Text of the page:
By Wendy Worrall Redal
Standing at the rail of the Glacier Queen, we were riveted to the face of the 300-foot-high wall of ice towering before us. Though it was a quarter-mile away, we could hear every crack and crumble as the active tidewater glacier heaved and sloughed ice into the frigid waters of Prince William Sound.
Miniature icebergs called "growlers" bobbed around our boat, popping like Rice Krispies, but we were intent on a greater spectacle: waiting for a huge shard of ice to calve from the glacier's face and crash into the sea, the gray water exploding in fury of sound and spray.
Those of us on the Glacier Queen that day in the early 1980s had no idea that we were witnessing a phenomenon that travelers to follow would not see. For Alaska's monumental Columbia Glacier was beginning a rapid retreat. Over the next few years, the glacier began receding at a rate so breathtaking that boats could no longer come anywhere near it, so choked was the bay by the mass of ice spawned from the glacier's collapsing face.
While scientists tracking climate change had predicted such a fate, it's taken much of the populace some three decades since to understand how a warming atmosphere is hastening the loss of the planet's glaciers and icefields. The recent documentary Chasing Ice, which charts the work of photographer James Balog's Extreme Ice Survey monitoring ice loss through time-lapse imagery, provides an astounding visual account of what's happened to Columbia Glacier in recent years.
Since the 1980s, the glacier has retreated more than 12 miles and lost about half its total volume. Not every receding glacier is diminishing at the pace Columbia is, but the planet's ice is melting quickly enough that travelers who want to see it should make "glacier tourism" a top priority. Glaciers in the Alps are disappearing very rapidly, and some glaciologists predict they will be gone entirely in the next 20 to 30 years. Likewise, Montana's Glacier National Park may soon need a new name.
So, it may be time to bump up some of the planet's glaciers to the top of your travel bucket list. If you have kids, take them, too, as there will unquestionably be a lot less ice to view by the time they are grown up and able to afford their own travels. Here are five places to start, for spectacular glacier gazing.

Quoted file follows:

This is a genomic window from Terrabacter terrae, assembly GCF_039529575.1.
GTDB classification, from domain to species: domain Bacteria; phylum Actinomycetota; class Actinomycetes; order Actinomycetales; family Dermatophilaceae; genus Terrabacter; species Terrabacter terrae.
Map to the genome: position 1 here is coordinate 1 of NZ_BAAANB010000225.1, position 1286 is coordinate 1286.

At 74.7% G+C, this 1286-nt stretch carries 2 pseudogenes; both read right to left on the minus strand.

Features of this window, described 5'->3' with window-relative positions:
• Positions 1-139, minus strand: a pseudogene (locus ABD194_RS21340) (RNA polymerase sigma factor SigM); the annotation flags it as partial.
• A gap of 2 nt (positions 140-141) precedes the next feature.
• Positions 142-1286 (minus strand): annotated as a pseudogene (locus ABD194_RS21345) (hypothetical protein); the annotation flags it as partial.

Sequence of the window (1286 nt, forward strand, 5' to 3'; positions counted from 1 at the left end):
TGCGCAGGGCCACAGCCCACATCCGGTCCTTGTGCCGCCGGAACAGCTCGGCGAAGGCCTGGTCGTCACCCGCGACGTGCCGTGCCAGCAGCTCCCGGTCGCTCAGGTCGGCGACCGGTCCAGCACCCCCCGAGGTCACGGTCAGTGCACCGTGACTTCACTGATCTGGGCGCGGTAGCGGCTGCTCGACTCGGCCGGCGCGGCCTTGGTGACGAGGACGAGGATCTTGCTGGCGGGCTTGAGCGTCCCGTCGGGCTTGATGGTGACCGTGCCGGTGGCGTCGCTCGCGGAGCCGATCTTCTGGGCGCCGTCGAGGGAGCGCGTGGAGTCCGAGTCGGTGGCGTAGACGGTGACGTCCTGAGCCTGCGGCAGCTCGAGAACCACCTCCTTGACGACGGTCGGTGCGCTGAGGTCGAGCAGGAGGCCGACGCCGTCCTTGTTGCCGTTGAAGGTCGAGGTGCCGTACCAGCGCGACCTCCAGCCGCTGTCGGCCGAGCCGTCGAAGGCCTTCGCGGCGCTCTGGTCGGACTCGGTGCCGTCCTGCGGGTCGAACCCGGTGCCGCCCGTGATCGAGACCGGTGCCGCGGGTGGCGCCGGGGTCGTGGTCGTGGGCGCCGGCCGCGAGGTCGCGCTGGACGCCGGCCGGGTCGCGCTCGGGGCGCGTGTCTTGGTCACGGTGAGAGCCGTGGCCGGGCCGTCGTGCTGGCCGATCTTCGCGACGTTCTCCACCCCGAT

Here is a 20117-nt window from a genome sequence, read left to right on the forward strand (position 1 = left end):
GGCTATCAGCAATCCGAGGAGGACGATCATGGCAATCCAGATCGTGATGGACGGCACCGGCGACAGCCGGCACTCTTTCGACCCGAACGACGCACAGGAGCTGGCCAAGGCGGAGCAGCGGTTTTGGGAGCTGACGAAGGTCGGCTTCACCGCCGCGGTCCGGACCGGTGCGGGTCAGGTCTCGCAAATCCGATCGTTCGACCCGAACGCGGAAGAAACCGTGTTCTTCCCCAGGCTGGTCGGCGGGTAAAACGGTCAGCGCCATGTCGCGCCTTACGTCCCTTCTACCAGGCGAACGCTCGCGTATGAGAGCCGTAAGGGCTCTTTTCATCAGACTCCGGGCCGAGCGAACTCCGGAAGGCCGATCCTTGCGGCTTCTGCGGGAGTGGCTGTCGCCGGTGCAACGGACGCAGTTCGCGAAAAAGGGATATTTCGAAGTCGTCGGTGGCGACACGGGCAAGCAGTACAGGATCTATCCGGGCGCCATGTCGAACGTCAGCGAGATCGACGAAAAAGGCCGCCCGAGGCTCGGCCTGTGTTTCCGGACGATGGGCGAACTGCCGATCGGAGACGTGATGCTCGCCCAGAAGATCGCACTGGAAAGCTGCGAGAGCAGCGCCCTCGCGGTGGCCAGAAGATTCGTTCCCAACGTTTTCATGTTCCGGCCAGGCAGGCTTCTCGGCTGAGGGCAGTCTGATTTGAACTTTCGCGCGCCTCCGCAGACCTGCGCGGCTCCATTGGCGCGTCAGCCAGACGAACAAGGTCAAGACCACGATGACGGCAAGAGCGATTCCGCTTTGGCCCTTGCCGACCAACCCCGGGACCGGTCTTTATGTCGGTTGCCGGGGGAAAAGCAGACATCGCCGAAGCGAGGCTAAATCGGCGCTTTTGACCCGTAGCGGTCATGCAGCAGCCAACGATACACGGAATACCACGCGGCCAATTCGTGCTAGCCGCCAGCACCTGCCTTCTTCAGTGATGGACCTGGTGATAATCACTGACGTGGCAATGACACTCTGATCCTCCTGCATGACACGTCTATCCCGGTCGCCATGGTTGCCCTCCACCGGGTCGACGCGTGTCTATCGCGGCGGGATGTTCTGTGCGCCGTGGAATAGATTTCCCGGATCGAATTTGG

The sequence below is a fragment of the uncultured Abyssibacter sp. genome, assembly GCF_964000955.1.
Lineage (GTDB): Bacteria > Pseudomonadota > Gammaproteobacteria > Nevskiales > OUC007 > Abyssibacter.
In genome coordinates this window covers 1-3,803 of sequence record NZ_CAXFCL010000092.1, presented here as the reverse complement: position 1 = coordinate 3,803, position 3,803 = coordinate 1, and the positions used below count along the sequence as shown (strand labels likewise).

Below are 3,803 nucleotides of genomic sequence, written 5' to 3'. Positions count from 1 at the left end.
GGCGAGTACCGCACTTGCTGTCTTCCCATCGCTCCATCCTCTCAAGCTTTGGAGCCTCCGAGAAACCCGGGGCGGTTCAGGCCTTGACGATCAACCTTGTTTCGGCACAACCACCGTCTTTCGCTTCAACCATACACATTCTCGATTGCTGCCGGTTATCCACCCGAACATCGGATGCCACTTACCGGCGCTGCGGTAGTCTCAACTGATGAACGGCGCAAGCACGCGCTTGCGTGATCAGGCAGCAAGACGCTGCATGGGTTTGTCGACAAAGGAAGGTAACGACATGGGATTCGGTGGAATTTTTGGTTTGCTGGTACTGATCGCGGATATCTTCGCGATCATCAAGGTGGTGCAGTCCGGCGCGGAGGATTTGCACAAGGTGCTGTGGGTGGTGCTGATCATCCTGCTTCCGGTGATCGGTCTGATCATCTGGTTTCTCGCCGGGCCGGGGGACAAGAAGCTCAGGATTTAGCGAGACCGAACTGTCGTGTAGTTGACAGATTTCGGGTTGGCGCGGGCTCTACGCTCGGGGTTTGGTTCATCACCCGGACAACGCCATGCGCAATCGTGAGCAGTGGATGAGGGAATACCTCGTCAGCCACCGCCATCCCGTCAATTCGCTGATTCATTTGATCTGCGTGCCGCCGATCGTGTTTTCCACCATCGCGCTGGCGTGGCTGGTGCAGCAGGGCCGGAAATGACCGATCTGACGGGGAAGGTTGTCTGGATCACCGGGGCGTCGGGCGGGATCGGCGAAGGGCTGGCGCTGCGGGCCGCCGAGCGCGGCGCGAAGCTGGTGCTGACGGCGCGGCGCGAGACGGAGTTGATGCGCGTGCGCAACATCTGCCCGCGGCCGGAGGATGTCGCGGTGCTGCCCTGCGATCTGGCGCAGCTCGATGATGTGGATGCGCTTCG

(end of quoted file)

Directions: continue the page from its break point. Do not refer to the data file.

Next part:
- Holgate Glacier, Kenai Fjords, Alaska - Alaska's abundant glaciers are a top traveler draw. While Glacier Bay is perhaps best known, Kenai Fjords National Park offers a more intimate vantage point from a small boat, away from large cruise ships. Come face to face with massive Holgate and Aialik tidewater glaciers, as well as the abundant marine life of Resurrection Bay, on a day boat cruise from Seward or as part of a larger Alaska wildlife adventure.
- Upsala Glacier, Argentina - Patagonia, at the bottom of South America where the spine of the Andes divides Chile from Argentina, is home to some of the world's most impressive glaciers. Among them is Upsala Glacier, a large valley glacier with an imposing blue face nearly six miles across, accessible on a day boat cruise. Retreating rapidly, Upsala has spawned a jagged puzzle of ice floes into Lago Argentina, backdropped by the granite spires of Patagonia's famous peaks.
- Furtwangler Glacier, Mt. Kilimanjaro, Tanzania - The glaciers icing the summit of 19,330-foot Mt. Kilimanjaro, Africa's highest peak, have become an icon of climate change as they rapidly shrink. If current conditions persist, Furtwangler Glacier, Kilimanjaro's largest ice mass, could be gone by 2020, after capping the mountain for nearly 12,000 years. Though tropical glaciers have been receding for at least a century, that pace has accelerated in recent decades. If you want to experience the snows immortalized by Hemingway, the time to climb Kili is now.
- Athabasca Glacier, Alberta, Canada - A road trip along the Icefields Parkway from Banff to Jasper reveals the legendary mountain grandeur that the Canadian Rockies are famous for. En route, a highlight is a guided walk or snow coach ride on the Athabasca Glacier, the accessible tongue of ice that squeezes down into a valley from the Columbia Icefield above. As melting ice exposes raw bedrock, witness the progression of pioneering plant life as it takes hold on the barren surface.
- Vatnajokull Glacier, Iceland - Iceland's Vatnajokull National Park encompasses Europe's largest glacier -- the park's namesake -- rising more than 6,500 feet and covering 3,100 square miles. The scenery surrounding the mass of crenellated ice is varied and stunning, a wild land of towering volcanoes, highland plateaus, canyons, meltwater rivers and waterfalls. On the south side of Vatnajokull, 40 outlet glaciers pour from high ridges. While all but one are receding, the ice on display certainly makes the name "Iceland" still apt.
Wendy Worrall Redal is the Editorial Director for Natural Habitat Adventures, a wildlife and nature tour operator based in Boulder, CO
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